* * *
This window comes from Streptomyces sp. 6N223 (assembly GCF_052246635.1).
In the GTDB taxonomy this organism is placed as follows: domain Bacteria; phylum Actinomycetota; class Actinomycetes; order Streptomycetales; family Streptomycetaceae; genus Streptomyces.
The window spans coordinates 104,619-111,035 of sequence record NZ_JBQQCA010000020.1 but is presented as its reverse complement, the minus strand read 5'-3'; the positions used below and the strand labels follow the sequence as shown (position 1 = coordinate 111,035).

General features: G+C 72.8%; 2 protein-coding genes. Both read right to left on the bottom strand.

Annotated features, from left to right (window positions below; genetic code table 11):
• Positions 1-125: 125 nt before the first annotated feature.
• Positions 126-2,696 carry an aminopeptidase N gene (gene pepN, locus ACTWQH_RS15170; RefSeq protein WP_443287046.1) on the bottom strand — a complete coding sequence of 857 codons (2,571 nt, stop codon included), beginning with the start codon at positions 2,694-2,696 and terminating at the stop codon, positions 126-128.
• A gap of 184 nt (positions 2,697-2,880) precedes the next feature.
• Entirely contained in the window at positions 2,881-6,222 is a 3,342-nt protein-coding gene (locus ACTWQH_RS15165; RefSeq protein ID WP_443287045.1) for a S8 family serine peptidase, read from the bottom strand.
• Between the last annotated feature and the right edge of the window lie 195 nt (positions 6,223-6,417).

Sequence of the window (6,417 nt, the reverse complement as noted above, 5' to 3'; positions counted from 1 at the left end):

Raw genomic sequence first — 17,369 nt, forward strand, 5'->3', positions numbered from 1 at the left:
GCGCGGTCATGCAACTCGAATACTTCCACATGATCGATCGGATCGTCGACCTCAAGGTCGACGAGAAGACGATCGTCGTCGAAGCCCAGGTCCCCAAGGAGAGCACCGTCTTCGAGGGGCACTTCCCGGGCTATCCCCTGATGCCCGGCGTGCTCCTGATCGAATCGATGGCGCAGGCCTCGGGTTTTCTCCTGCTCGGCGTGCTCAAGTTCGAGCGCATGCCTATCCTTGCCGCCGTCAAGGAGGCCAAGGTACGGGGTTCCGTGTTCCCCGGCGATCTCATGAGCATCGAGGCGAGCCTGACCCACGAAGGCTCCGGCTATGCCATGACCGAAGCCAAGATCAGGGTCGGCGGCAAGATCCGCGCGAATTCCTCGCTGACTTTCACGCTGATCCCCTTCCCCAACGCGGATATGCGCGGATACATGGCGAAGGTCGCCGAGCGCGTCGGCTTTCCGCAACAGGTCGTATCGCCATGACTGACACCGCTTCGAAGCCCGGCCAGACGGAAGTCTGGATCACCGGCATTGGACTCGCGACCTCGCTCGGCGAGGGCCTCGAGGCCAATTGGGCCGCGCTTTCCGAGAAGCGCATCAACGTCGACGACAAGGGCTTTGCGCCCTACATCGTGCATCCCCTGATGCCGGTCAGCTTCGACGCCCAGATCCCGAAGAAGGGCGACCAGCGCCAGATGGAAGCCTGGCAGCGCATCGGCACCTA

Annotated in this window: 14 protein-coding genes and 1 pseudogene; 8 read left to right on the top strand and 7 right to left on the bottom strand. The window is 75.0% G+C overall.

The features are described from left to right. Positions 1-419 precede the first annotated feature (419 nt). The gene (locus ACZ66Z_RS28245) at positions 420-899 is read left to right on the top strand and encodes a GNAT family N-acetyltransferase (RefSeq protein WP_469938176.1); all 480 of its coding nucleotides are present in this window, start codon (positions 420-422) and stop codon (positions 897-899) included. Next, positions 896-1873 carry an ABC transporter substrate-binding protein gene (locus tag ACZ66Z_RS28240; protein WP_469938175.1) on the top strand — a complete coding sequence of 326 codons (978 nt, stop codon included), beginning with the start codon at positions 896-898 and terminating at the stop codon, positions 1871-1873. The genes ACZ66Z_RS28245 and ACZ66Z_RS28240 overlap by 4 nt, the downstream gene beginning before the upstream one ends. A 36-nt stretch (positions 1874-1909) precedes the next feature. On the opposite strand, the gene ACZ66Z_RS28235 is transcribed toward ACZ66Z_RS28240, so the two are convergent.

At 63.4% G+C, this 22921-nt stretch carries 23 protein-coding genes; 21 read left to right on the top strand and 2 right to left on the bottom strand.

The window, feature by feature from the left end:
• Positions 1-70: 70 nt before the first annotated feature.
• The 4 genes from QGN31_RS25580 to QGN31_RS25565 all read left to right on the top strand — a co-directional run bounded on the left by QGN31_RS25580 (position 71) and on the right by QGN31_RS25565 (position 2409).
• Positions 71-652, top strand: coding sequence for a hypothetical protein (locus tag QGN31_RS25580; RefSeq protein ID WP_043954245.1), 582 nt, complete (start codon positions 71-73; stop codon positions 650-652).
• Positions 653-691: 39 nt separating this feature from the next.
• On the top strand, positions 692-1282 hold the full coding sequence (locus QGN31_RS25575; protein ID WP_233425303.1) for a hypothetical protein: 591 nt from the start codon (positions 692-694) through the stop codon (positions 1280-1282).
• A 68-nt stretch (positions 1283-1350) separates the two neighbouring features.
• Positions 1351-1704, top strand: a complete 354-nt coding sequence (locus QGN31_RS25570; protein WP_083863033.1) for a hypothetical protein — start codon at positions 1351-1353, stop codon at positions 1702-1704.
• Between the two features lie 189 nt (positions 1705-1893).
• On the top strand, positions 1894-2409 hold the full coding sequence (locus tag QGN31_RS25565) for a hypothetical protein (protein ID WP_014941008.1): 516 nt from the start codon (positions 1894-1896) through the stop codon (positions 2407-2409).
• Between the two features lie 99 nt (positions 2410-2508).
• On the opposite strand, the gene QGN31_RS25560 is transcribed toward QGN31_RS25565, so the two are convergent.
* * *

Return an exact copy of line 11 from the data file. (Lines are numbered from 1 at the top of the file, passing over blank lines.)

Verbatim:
Sequence of the window (6,417 nt, the reverse complement as noted above, 5' to 3'; positions counted from 1 at the left end):